The dependence on wikipedia

Kirialax

Ad Honorem
Dec 2009
4,864
Blachernai
I don't know, at least in my field it's not worse than most of what's generally available to the reading public.
 
  • Like
Reactions: Tulius
Feb 2019
846
Serbia
I use Wikipedia as a quick memory-refresher on small details or to check a source for reliability. It's not a reliable source if you read raw articles and it's very basic, almost never going into any notable detail. If I wanted to write something extensive or learn about something I would read a book, however I wouldn't lose sleep if I turned to Wikipedia to check on which day the French army entered Vienna in 1805. Many, if not most, Wikipedia articles are poorly sourced and since anyone can edit them it turns into a compilation of various bits and pieces of information from many different sources. Since many editors either don't know how to properly source or critically examine their sources you can get some pretty strange claims and statistics on some articles.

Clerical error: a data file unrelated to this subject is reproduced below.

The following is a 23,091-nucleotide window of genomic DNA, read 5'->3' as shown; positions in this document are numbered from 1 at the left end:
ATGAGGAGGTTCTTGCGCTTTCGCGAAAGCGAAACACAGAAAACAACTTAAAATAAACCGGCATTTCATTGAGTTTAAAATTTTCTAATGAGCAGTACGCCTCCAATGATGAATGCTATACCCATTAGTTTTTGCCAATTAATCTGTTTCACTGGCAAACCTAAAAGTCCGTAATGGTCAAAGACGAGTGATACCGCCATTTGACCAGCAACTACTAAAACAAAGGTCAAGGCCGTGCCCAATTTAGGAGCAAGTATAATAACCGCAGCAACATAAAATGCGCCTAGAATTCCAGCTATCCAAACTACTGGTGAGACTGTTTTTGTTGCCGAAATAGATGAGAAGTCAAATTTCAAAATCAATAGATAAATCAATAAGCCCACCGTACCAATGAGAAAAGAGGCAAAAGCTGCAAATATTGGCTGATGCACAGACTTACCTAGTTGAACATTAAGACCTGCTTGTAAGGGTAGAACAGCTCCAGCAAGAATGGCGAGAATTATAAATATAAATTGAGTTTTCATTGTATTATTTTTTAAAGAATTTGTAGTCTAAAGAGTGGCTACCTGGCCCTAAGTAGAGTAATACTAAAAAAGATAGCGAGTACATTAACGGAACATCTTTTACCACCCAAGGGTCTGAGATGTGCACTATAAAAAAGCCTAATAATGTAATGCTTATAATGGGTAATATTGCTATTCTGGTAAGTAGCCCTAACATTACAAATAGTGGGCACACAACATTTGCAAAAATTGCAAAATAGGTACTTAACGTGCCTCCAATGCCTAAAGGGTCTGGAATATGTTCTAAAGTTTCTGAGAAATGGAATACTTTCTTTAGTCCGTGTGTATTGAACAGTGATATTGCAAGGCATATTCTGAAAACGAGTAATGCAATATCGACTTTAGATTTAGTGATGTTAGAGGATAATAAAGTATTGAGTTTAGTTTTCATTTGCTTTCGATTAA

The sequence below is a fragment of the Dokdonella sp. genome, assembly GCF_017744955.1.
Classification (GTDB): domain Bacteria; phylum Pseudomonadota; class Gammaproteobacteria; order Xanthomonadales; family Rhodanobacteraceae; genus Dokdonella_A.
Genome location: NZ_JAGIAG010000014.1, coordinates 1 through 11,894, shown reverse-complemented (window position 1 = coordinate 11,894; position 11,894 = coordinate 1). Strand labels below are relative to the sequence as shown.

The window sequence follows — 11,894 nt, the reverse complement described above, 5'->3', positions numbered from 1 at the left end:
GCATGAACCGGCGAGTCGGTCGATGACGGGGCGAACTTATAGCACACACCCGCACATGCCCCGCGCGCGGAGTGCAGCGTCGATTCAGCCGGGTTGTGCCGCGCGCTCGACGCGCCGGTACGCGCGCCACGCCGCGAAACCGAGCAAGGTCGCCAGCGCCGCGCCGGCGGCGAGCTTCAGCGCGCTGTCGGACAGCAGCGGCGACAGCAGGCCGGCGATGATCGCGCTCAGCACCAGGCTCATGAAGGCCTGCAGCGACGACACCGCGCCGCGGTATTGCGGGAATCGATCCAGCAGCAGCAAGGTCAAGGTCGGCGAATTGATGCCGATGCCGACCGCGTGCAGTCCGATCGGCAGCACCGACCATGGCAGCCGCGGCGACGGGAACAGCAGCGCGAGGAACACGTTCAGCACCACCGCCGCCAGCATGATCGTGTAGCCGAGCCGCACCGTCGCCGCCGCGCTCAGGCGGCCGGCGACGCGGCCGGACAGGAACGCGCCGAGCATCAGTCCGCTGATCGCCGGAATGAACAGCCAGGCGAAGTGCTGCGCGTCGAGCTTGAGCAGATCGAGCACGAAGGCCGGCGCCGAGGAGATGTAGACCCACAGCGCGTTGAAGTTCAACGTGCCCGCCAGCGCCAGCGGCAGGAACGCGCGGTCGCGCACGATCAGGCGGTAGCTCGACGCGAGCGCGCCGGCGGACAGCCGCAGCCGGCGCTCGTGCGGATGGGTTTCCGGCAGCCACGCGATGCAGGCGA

Aug 2019
218
North
wikipedia is a cancer on truth's body, and that's not limited to historical issues only
Hi yani,
the truthfulness of wikipedia shouldw only be limited to the sciences, and not humanities. Especially not to history. History is to be well chewed.
 
Jun 2017
432
maine
It is usually among the first "hits" that come up so many people don't go beyond it. Any topic of research requires several independent sources (the traditional number is 3). Wikipedia has the advantage of, itself, being sourced. If you like its sources (and they check out), why not consider it as one of your own research sources? In my own field, it is not usually considered acceptable but, if one has done due diligence, I say--use it as one of your sources (but not as the only one).
 
Aug 2019
218
North
It is usually among the first "hits" that come up so many people don't go beyond it. Any topic of research requires several independent sources (the traditional number is 3). Wikipedia has the advantage of, itself, being sourced. If you like its sources (and they check out), why not consider it as one of your own research sources? In my own field, it is not usually considered acceptable but, if one has done due diligence, I say--use it as one of your sources (but not as the only one).
Three sources, even if they are biased?